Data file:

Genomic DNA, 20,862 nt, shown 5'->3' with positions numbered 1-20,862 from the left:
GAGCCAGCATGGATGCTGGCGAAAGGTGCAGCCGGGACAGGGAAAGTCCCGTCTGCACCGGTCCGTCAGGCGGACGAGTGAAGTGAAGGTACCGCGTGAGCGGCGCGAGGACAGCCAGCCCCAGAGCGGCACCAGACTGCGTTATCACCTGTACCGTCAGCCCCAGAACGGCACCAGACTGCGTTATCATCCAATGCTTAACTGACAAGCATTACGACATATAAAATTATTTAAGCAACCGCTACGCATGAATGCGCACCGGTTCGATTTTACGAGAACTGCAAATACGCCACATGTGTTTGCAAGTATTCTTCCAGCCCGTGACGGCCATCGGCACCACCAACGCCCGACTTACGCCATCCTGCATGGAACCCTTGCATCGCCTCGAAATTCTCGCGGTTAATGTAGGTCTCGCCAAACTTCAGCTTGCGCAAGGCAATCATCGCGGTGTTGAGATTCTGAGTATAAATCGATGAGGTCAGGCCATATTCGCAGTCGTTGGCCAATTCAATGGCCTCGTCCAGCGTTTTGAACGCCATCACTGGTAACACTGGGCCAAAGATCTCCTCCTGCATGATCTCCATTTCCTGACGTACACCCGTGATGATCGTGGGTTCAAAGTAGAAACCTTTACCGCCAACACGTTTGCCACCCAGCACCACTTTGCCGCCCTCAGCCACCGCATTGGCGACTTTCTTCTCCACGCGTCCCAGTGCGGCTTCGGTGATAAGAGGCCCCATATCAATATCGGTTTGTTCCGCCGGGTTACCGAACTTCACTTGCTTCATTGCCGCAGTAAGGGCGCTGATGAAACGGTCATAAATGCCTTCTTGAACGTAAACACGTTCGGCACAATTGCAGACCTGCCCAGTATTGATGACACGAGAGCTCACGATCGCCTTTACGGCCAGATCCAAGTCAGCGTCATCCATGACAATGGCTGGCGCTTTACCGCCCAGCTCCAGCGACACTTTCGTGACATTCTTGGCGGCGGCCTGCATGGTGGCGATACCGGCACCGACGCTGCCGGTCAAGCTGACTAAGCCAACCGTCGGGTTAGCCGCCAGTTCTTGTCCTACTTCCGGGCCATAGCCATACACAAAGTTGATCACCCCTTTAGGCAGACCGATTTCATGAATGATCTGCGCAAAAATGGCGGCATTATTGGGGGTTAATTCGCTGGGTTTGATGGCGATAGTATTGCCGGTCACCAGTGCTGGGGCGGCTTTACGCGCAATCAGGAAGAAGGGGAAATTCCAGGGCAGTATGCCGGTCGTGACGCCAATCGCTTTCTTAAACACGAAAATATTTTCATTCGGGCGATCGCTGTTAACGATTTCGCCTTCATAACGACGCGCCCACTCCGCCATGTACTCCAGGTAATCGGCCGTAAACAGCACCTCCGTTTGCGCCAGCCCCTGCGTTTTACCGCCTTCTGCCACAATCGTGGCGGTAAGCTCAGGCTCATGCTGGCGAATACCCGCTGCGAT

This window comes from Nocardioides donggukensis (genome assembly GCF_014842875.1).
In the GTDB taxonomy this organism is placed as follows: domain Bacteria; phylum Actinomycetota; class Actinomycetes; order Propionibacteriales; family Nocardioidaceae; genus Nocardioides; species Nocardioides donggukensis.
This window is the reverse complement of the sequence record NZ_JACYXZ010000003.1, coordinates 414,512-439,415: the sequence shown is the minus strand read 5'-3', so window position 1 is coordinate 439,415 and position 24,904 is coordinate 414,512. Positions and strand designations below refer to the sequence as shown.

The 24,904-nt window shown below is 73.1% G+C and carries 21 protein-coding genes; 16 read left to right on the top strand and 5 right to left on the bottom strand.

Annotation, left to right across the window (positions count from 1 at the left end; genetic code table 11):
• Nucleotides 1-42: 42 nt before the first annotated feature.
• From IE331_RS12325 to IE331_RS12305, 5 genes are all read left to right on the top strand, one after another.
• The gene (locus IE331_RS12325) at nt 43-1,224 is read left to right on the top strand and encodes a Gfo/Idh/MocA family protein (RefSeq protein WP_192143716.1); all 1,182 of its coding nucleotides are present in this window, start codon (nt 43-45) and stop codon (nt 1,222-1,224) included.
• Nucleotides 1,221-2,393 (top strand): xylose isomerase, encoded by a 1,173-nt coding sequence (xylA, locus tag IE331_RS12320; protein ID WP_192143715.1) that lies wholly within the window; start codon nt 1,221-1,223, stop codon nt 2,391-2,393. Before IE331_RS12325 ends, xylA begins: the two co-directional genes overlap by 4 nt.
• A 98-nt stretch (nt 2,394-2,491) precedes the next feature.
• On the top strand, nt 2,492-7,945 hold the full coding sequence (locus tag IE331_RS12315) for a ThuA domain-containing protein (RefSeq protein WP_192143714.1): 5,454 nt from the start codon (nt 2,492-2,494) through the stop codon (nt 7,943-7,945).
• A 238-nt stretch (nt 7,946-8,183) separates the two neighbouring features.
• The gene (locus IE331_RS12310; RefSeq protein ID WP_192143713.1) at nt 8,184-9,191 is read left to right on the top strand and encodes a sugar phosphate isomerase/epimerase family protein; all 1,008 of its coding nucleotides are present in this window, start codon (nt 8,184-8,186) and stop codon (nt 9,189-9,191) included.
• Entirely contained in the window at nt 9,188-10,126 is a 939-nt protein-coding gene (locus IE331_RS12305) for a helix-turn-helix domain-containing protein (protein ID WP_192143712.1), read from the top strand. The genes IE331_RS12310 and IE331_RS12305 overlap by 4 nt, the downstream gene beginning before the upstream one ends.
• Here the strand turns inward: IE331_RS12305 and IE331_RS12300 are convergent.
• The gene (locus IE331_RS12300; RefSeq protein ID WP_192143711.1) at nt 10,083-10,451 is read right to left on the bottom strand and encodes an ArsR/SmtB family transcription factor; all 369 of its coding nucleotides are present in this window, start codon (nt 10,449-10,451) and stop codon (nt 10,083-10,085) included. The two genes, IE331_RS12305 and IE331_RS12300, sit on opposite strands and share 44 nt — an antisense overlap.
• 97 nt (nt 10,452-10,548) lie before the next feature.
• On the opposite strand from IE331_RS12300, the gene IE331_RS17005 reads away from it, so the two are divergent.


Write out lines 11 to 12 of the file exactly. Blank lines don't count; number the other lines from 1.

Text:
• Nucleotides 1,221-2,393 (top strand): xylose isomerase, encoded by a 1,173-nt coding sequence (xylA, locus tag IE331_RS12320; protein ID WP_192143715.1) that lies wholly within the window; start codon nt 1,221-1,223, stop codon nt 2,391-2,393. Before IE331_RS12325 ends, xylA begins: the two co-directional genes overlap by 4 nt.
• A 98-nt stretch (nt 2,394-2,491) precedes the next feature.